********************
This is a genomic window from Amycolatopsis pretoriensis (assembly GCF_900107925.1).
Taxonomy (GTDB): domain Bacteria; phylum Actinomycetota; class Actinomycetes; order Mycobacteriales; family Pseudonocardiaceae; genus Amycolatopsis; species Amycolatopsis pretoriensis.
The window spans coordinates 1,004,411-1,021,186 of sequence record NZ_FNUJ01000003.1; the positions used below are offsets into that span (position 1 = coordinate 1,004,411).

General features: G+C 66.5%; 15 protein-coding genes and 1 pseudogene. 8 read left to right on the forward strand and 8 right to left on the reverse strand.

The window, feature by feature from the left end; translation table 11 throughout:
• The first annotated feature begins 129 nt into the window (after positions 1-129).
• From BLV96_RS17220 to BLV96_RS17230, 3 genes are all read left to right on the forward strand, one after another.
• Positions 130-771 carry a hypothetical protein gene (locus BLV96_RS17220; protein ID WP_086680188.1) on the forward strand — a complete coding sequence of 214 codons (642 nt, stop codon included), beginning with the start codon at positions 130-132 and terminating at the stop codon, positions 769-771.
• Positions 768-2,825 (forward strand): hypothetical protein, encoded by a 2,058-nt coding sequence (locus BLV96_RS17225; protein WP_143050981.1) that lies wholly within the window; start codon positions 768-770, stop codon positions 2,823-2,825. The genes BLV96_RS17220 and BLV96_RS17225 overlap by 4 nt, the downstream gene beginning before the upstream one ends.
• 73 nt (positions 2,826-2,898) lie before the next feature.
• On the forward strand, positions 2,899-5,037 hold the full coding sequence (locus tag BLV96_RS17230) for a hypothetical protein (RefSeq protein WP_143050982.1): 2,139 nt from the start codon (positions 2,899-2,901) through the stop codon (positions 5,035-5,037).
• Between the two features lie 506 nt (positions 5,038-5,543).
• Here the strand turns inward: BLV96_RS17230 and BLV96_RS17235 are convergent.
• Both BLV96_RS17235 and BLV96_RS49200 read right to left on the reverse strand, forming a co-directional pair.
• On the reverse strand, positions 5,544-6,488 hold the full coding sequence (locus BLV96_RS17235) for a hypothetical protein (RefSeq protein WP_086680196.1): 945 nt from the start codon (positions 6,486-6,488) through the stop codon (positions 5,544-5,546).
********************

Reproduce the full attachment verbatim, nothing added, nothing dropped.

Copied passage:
This is a genomic window from Amycolatopsis pretoriensis (assembly GCF_900107925.1).
Taxonomy (GTDB): domain Bacteria; phylum Actinomycetota; class Actinomycetes; order Mycobacteriales; family Pseudonocardiaceae; genus Amycolatopsis; species Amycolatopsis pretoriensis.
The window spans coordinates 1,004,411-1,021,186 of sequence record NZ_FNUJ01000003.1; the positions used below are offsets into that span (position 1 = coordinate 1,004,411).

General features: G+C 66.5%; 15 protein-coding genes and 1 pseudogene. 8 read left to right on the forward strand and 8 right to left on the reverse strand.

The window, feature by feature from the left end; translation table 11 throughout:
• The first annotated feature begins 129 nt into the window (after positions 1-129).
• From BLV96_RS17220 to BLV96_RS17230, 3 genes are all read left to right on the forward strand, one after another.
• Positions 130-771 carry a hypothetical protein gene (locus BLV96_RS17220; protein ID WP_086680188.1) on the forward strand — a complete coding sequence of 214 codons (642 nt, stop codon included), beginning with the start codon at positions 130-132 and terminating at the stop codon, positions 769-771.
• Positions 768-2,825 (forward strand): hypothetical protein, encoded by a 2,058-nt coding sequence (locus BLV96_RS17225; protein WP_143050981.1) that lies wholly within the window; start codon positions 768-770, stop codon positions 2,823-2,825. The genes BLV96_RS17220 and BLV96_RS17225 overlap by 4 nt, the downstream gene beginning before the upstream one ends.
• 73 nt (positions 2,826-2,898) lie before the next feature.
• On the forward strand, positions 2,899-5,037 hold the full coding sequence (locus tag BLV96_RS17230) for a hypothetical protein (RefSeq protein WP_143050982.1): 2,139 nt from the start codon (positions 2,899-2,901) through the stop codon (positions 5,035-5,037).
• Between the two features lie 506 nt (positions 5,038-5,543).
• Here the strand turns inward: BLV96_RS17230 and BLV96_RS17235 are convergent.
• Both BLV96_RS17235 and BLV96_RS49200 read right to left on the reverse strand, forming a co-directional pair.
• On the reverse strand, positions 5,544-6,488 hold the full coding sequence (locus BLV96_RS17235) for a hypothetical protein (RefSeq protein WP_086680196.1): 945 nt from the start codon (positions 6,486-6,488) through the stop codon (positions 5,544-5,546).